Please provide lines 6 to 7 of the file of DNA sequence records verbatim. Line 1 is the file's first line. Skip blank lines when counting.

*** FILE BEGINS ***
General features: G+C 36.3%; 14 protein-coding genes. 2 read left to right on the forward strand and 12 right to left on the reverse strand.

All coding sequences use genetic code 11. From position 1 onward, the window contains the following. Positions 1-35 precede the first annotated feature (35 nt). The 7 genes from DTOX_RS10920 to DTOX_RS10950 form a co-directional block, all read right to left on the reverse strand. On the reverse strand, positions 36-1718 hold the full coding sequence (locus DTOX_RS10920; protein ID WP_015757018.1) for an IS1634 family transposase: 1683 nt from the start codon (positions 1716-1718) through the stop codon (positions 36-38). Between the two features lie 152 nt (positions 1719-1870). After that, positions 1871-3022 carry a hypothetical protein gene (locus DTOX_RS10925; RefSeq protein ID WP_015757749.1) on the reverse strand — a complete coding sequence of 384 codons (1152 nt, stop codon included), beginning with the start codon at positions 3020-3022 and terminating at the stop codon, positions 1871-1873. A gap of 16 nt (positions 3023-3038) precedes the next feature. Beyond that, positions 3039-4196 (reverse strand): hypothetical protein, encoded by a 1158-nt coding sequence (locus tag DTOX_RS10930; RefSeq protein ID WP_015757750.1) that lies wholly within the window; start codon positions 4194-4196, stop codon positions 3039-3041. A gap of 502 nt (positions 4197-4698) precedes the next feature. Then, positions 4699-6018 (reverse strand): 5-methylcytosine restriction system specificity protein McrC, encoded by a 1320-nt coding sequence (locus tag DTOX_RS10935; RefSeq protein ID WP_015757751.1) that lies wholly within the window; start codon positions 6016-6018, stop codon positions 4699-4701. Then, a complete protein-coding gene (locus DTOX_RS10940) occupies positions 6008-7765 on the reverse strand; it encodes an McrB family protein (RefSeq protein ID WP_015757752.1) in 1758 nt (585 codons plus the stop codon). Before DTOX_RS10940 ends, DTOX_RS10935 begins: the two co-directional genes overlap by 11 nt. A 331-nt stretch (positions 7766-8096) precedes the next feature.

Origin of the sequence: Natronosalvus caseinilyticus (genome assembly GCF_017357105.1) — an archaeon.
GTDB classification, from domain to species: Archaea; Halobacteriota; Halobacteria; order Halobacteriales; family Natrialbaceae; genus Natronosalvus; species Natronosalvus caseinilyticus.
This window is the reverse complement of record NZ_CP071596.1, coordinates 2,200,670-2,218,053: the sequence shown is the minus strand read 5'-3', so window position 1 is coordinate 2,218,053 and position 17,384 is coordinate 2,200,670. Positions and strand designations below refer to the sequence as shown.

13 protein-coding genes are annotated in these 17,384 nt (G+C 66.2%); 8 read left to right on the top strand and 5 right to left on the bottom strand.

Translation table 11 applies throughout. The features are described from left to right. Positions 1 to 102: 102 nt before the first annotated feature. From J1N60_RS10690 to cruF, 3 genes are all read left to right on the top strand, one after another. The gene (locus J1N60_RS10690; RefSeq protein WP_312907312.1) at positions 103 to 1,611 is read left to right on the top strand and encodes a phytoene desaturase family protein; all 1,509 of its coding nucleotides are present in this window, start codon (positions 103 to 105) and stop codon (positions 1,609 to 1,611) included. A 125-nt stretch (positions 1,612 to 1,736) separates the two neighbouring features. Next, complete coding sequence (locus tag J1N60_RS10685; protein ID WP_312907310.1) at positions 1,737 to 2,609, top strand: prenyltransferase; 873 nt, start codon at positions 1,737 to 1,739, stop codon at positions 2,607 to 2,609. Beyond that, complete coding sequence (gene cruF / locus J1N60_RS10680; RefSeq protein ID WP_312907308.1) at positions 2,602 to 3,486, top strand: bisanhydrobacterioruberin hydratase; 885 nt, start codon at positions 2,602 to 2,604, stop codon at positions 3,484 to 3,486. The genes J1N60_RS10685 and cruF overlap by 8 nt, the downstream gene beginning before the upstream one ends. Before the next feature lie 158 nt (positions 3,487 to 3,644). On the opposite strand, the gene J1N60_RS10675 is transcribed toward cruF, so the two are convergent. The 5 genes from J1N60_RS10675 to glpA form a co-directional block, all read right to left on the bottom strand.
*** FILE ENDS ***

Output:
13 protein-coding genes are annotated in these 17,384 nt (G+C 66.2%); 8 read left to right on the top strand and 5 right to left on the bottom strand.

Translation table 11 applies throughout. The features are described from left to right. Positions 1 to 102: 102 nt before the first annotated feature. From J1N60_RS10690 to cruF, 3 genes are all read left to right on the top strand, one after another. The gene (locus J1N60_RS10690; RefSeq protein WP_312907312.1) at positions 103 to 1,611 is read left to right on the top strand and encodes a phytoene desaturase family protein; all 1,509 of its coding nucleotides are present in this window, start codon (positions 103 to 105) and stop codon (positions 1,609 to 1,611) included. A 125-nt stretch (positions 1,612 to 1,736) separates the two neighbouring features. Next, complete coding sequence (locus tag J1N60_RS10685; protein ID WP_312907310.1) at positions 1,737 to 2,609, top strand: prenyltransferase; 873 nt, start codon at positions 1,737 to 1,739, stop codon at positions 2,607 to 2,609. Beyond that, complete coding sequence (gene cruF / locus J1N60_RS10680; RefSeq protein ID WP_312907308.1) at positions 2,602 to 3,486, top strand: bisanhydrobacterioruberin hydratase; 885 nt, start codon at positions 2,602 to 2,604, stop codon at positions 3,484 to 3,486. The genes J1N60_RS10685 and cruF overlap by 8 nt, the downstream gene beginning before the upstream one ends. Before the next feature lie 158 nt (positions 3,487 to 3,644). On the opposite strand, the gene J1N60_RS10675 is transcribed toward cruF, so the two are convergent. The 5 genes from J1N60_RS10675 to glpA form a co-directional block, all read right to left on the bottom strand.